Each fall, I teach an agricultural finance course using a textbook, “Financial Management in Agriculture,” written by Professor Peter J. Barry and others. This text is special to me because it is the book I studied from as a student of Prof. Barry’s.
One of the main points made in the book is that financial goals have three elements: profitability, risk, and liquidity. Profitability and risk are the more familiar elements of financial management. Certainly, increasing profits and reducing risks are fundamental goals of every manager. Liquidity, however, tends to be forgotten or downplayed because many people wrongly assume it is a less-important part of meeting financial goals. However, that is not the case.
Why it’s important
Liquidity is the ability to access cash to cover anticipated and unanticipated expenses. Liquidity increases when cash holdings or cash-like assets — marketable inventories, accounts payable, etc.— rise. And, conversely, liquidity declines when cash on hand or current assets decrease. In addition, liquidity rises and falls as current liabilities — those liabilities due within a year — change. Liquidity increases as current debts fall, and it decreases with each increase in current liabilities.
Liquidity is the resource used to cover operating losses in years when either selling prices or production levels fall below what is needed to generate profits. Liquidity is also the resource used to purchase replacement capital or at least make the down payment on capital purchases financed with credit.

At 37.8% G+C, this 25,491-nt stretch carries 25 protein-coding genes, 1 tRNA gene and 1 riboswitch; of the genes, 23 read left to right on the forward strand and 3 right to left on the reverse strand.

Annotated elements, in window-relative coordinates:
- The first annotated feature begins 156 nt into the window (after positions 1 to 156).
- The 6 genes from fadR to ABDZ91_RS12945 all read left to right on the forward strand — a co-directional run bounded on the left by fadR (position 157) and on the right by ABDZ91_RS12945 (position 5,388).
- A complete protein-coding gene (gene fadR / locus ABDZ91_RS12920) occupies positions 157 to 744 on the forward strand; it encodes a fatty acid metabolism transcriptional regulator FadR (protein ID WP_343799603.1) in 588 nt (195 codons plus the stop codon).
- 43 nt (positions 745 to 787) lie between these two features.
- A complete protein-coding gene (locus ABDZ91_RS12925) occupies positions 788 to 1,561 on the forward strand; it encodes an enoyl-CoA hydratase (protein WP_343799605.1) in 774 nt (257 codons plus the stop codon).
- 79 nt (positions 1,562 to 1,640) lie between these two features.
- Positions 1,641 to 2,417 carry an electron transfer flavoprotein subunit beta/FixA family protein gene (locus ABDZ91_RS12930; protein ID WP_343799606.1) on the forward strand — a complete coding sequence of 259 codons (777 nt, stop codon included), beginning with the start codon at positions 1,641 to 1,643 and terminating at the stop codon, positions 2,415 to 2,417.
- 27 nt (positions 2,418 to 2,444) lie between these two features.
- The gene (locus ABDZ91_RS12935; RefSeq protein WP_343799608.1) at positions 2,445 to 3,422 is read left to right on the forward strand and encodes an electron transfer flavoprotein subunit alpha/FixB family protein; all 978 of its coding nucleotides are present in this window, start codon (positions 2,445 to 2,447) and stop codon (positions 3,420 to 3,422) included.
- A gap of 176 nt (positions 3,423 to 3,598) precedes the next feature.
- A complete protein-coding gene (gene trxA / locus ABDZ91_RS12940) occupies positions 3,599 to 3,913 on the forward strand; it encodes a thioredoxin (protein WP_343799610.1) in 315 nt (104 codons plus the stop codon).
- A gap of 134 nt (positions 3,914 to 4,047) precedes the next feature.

The primary source of liquidity for a firm involves surplus operating returns, which are the cash returns that exist after required debt payments are deducted from net cash income. In order to generate and build liquidity, a business must first be profitable, and then it must keep its annual debt repayment commitments at levels below its annual cash profits. If these things occur, liquidity will increase.
Use it to gauge your outlook
Dairy producers making their plans for the year should take a hard look at their liquidity positions. They must determine if there is enough liquidity to engage in some expansion activities this year or if they should wait and build up liquidity for future use. Working capital — the difference between the value of current assets and current liabilities — is the measure that dairy producers should check to determine if they have an acceptable liquidity position.
Dairy producers with working-capital balances that equal or exceed 20 percent to 25 percent of the total cost of an expansion project probably have enough liquidity to go forward with the project. The reason for this is that producers with this level of liquidity should be able to withstand a couple of years of low earnings and still be able to make good on their loan repayment commitments by drawing down their working capital.
Producers also should hold onto some liquid financial resources so that they can withstand periods of low profits or periodic production losses. Unfortunately, we never know when hard times will occur or how long they will last. That means we can only guess how much working capital we need.
One thing that is known, however, is that some liquidity will be needed from time to time. Therefore, a good financial manager makes sure that liquidity is given as much attention as profitability and risk.
Bruce Jones is a professor of agricultural economics and an extension farm management specialist at the University of Wisconsin.